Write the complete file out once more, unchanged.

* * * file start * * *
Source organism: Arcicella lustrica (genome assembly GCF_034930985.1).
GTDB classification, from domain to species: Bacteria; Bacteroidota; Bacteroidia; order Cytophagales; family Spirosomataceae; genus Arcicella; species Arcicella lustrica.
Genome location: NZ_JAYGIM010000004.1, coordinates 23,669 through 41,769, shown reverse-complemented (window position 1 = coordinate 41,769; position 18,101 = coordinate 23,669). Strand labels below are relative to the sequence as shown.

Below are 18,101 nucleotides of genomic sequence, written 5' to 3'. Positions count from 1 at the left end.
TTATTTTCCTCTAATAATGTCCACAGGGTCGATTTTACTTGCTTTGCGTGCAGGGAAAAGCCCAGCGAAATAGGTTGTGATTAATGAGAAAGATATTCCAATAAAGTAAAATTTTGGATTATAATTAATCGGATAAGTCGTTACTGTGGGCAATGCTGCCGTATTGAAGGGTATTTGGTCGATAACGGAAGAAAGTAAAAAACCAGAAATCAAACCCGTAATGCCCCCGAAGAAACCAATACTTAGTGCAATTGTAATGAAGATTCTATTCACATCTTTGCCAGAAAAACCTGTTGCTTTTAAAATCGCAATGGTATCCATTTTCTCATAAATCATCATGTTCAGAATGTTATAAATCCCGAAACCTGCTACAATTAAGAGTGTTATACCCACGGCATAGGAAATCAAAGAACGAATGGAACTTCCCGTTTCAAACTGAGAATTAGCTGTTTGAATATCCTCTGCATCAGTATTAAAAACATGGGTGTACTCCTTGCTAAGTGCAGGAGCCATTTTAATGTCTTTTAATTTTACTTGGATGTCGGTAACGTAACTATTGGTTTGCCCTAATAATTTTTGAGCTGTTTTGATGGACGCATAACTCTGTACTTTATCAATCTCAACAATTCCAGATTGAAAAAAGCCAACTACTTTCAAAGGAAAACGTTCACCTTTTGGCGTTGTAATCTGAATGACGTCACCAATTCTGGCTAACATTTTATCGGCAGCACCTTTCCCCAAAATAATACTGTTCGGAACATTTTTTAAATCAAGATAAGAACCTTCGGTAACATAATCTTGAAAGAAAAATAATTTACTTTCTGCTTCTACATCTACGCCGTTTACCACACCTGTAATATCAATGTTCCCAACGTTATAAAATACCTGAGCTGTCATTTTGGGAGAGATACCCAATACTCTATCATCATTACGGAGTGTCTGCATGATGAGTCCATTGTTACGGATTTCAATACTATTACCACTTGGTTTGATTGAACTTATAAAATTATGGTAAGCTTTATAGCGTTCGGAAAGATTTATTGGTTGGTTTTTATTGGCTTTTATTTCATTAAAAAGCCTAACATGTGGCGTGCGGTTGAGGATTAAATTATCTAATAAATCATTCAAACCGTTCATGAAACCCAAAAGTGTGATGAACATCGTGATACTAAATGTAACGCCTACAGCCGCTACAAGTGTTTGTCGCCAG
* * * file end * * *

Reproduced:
Source organism: Arcicella lustrica (genome assembly GCF_034930985.1).
GTDB classification, from domain to species: Bacteria; Bacteroidota; Bacteroidia; order Cytophagales; family Spirosomataceae; genus Arcicella; species Arcicella lustrica.
Genome location: NZ_JAYGIM010000004.1, coordinates 23,669 through 41,769, shown reverse-complemented (window position 1 = coordinate 41,769; position 18,101 = coordinate 23,669). Strand labels below are relative to the sequence as shown.

Below are 18,101 nucleotides of genomic sequence, written 5' to 3'. Positions count from 1 at the left end.
TTATTTTCCTCTAATAATGTCCACAGGGTCGATTTTACTTGCTTTGCGTGCAGGGAAAAGCCCAGCGAAATAGGTTGTGATTAATGAGAAAGATATTCCAATAAAGTAAAATTTTGGATTATAATTAATCGGATAAGTCGTTACTGTGGGCAATGCTGCCGTATTGAAGGGTATTTGGTCGATAACGGAAGAAAGTAAAAAACCAGAAATCAAACCCGTAATGCCCCCGAAGAAACCAATACTTAGTGCAATTGTAATGAAGATTCTATTCACATCTTTGCCAGAAAAACCTGTTGCTTTTAAAATCGCAATGGTATCCATTTTCTCATAAATCATCATGTTCAGAATGTTATAAATCCCGAAACCTGCTACAATTAAGAGTGTTATACCCACGGCATAGGAAATCAAAGAACGAATGGAACTTCCCGTTTCAAACTGAGAATTAGCTGTTTGAATATCCTCTGCATCAGTATTAAAAACATGGGTGTACTCCTTGCTAAGTGCAGGAGCCATTTTAATGTCTTTTAATTTTACTTGGATGTCGGTAACGTAACTATTGGTTTGCCCTAATAATTTTTGAGCTGTTTTGATGGACGCATAACTCTGTACTTTATCAATCTCAACAATTCCAGATTGAAAAAAGCCAACTACTTTCAAAGGAAAACGTTCACCTTTTGGCGTTGTAATCTGAATGACGTCACCAATTCTGGCTAACATTTTATCGGCAGCACCTTTCCCCAAAATAATACTGTTCGGAACATTTTTTAAATCAAGATAAGAACCTTCGGTAACATAATCTTGAAAGAAAAATAATTTACTTTCTGCTTCTACATCTACGCCGTTTACCACACCTGTAATATCAATGTTCCCAACGTTATAAAATACCTGAGCTGTCATTTTGGGAGAGATACCCAATACTCTATCATCATTACGGAGTGTCTGCATGATGAGTCCATTGTTACGGATTTCAATACTATTACCACTTGGTTTGATTGAACTTATAAAATTATGGTAAGCTTTATAGCGTTCGGAAAGATTTATTGGTTGGTTTTTATTGGCTTTTATTTCATTAAAAAGCCTAACATGTGGCGTGCGGTTGAGGATTAAATTATCTAATAAATCATTCAAACCGTTCATGAAACCCAAAAGTGTGATGAACATCGTGATACTAAATGTAACGCCTACAGCCGCTACAAGTGTTTGTCGCCAG